Gosh, it has been such a busy fall and I have clearly been a failure as a blogger lately! I will start posting regularly again once things calm down a little. Today, though, I felt inspired.
As many of you know, I visit about 30-40 colleges per year. Often times it’s easiest to do them in spurts, on pre-conference tours with other counselors. These marathon visits are absolutely exhausting because it’s school after school after school, but we get great face time with the admissions officers, and the visits are much more in-depth than they’d be if we just signed up and toured a school as a member of the general public (although I do those too). During the past few days I have been to the University of Wisconsin-Madison, Northwestern University, University of Chicago, Loyola University Chicago, DePaul University, University of Notre Dame, Holy Cross College, St. Mary’s College, and Goshen College. Tomorrow is Purdue University, Valparaiso University, and Bethel University. Then I am headed to Louisville for a conference and finally to check out the University of Kentucky in Lexington before heading back to DC. My feet are about to fall off :)
The reason I’m blogging today is not to share information about those schools, although I do want to post more about my visits because I have learned a TON. I’m writing a post because staying in South Bend has really made me think about the crushing disappointment of college admissions decisions and how they can be so utterly devastating for a teenager.
When I was 17, there was nothing more in the world that I wanted than to go to the University of Notre Dame.
I don’t think my desire to go to ND was based on anything concrete besides a really fun weekend visit on campus when I was a junior, but I had made up my mind and ND it was. My college counselor told me that despite my high SAT scores, it was a stretch. Obviously, though, she did not know what she was talking about. Of course I was going to get into Notre Dame! I had worked so hard!
When I think back to myself as a teenager, I was pretty savvy, or at least I thought I was! I went to boarding school, was very independent, thought I knew more than everyone about everything, and I was highly skilled at convincing people to give me what I wanted. I zipped up and down the Northeast Corridor on Amtrak most weekends alone or with friends, and even had elite status on my favorite airline because I was so used to jet-setting all over the place! The thought that Notre Dame would not accept me was a concern, sure, but I really did believe that I would get in. I deserved it. Just like tens of thousands of my peers did :)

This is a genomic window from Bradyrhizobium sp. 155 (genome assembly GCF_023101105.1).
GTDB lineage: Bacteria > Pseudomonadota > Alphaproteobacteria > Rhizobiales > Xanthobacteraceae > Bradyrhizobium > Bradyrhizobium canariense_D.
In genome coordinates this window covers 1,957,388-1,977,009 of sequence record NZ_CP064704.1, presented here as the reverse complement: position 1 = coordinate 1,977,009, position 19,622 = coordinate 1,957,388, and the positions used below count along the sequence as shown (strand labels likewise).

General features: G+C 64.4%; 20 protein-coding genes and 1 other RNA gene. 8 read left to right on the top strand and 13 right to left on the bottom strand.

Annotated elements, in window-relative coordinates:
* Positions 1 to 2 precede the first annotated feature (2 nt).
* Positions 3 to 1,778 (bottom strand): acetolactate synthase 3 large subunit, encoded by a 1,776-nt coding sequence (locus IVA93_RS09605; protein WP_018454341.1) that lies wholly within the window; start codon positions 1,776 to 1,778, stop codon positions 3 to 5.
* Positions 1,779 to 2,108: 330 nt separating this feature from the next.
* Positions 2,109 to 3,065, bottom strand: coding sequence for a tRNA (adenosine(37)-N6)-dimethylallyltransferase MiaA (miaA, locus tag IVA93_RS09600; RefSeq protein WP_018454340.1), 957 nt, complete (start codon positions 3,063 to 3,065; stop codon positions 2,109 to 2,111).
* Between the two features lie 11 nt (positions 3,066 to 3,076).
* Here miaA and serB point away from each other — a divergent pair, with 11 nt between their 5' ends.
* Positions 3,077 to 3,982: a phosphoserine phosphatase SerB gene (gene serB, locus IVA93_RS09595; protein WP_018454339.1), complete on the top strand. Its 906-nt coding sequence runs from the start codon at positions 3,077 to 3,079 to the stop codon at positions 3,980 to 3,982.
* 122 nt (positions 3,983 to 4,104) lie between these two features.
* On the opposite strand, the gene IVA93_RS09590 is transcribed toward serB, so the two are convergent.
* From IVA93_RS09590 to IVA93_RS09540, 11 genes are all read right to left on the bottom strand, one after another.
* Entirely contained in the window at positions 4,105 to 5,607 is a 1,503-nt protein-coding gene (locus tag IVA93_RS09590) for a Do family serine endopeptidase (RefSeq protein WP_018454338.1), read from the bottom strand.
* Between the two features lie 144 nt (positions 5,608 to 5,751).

Most teenagers believe that they are invincible. The rules do not apply to them. Common sense does not apply to them. Graphs and scattergrams on Naviance and Scoir do not apply to them. Girls, by the way, are much worse than boys when it comes to this.
When I got outright rejected (not even deferred!) from Notre Dame, I was SHOCKED. Devastated. Hysterical.
Of course, it wasn’t about Notre Dame at all. It was about the fact that I really wanted something that I couldn’t have. Man, that is a really hard lesson to learn. That no matter how badly you want something, how badly your parents want it for you, or how many people you can sweet-talk, it’s not going to happen. That is absolutely crushing, but it’s also part of becoming an adult and slowly realizing how the world works.
I see this same scenario play out year after year, and what I certainly didn’t realize at seventeen is that it’s even more devastating for the adults involved than the teenagers. To watch your child be rejected - it’s like a dagger to the heart. It’s just horrible. Especially when there are lots of tears involved.
So if find yourself in this position in December (which some of you will, given the absurdly low acceptance rates that we are sure to see yet again), here are my words of wisdom: getting rejected from Notre Dame was the best thing that could have happened to me. I really mean that.
It’s like that movie Sliding Doors: if I had gotten into Notre Dame, I would not have ended up at Wash U, which had an incredibly flexible curriculum that allowed me to graduate a year early without too much trouble. If I hadn’t graduated early, I wouldn’t have decided to “take a year or two off before law school”. I’d probably be an attorney somewhere with piles of paperwork on my desk instead of having a blast on my entrepreneurship journey. I would definitely not have met my husband the week after I graduated when I was 21, wouldn’t have my kids, and so forth.
Much more importantly, though, I wouldn’t have gotten the wake-up call I needed to understand that life wasn’t fair and that things were not always going to go my way - whether I “deserved” them or not. This rejection, as painful as it was, represented a turning point that helped me become the person I am today and had a very positive ripple effect on many other areas of my life. 18 years after I first stepped foot on this campus, I can truly say that I am so very grateful that things worked out the way they did.
So while there’s not going to be any bigger advocate for a student than me, know that if the dream school admissions decision doesn’t come back favorably, all is not lost. Things will work out. I promise!